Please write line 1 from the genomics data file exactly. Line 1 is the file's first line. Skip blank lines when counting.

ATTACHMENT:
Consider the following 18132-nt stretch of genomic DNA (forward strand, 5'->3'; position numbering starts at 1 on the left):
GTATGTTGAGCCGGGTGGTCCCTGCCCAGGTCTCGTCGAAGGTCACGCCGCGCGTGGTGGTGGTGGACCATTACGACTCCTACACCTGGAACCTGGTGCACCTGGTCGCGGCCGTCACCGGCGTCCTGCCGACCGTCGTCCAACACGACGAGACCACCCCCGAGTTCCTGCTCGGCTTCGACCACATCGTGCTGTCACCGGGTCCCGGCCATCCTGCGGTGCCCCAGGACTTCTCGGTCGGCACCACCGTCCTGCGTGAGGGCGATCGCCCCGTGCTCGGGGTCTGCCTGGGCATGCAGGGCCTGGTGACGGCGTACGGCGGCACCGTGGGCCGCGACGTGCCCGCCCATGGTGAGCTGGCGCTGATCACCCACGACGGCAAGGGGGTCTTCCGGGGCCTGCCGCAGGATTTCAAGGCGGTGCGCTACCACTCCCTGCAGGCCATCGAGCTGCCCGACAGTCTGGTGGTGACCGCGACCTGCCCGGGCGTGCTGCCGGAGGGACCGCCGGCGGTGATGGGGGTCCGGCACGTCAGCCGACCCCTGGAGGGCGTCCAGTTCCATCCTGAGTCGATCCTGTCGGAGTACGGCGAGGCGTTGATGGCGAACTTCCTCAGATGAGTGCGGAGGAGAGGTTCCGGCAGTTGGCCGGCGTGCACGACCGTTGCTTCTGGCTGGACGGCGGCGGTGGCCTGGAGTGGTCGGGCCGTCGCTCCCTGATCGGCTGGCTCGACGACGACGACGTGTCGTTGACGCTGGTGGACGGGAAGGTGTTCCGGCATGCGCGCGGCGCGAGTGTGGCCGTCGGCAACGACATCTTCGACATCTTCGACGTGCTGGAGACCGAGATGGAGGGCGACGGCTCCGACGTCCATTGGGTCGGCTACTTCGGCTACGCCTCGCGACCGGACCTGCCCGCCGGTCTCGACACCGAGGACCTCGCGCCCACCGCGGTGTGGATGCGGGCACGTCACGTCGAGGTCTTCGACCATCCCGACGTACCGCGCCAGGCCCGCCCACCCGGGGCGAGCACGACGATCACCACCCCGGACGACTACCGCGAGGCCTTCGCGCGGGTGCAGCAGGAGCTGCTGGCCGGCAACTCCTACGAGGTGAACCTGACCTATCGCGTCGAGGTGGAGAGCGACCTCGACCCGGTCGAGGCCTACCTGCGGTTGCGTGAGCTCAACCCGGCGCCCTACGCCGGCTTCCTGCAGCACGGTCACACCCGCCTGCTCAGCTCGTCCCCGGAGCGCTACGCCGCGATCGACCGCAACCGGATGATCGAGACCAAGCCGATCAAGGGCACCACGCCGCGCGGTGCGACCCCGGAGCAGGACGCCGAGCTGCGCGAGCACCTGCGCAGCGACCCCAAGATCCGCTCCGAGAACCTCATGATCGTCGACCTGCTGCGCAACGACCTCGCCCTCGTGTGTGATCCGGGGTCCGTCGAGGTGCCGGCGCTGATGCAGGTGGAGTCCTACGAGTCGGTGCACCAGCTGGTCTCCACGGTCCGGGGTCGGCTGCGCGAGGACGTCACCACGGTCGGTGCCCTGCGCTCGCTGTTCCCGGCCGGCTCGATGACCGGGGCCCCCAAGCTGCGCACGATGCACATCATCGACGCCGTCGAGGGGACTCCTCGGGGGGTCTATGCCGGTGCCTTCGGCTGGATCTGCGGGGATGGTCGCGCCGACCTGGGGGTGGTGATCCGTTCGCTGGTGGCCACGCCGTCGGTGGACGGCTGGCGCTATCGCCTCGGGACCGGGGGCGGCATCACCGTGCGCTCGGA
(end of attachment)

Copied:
Consider the following 18132-nt stretch of genomic DNA (forward strand, 5'->3'; position numbering starts at 1 on the left):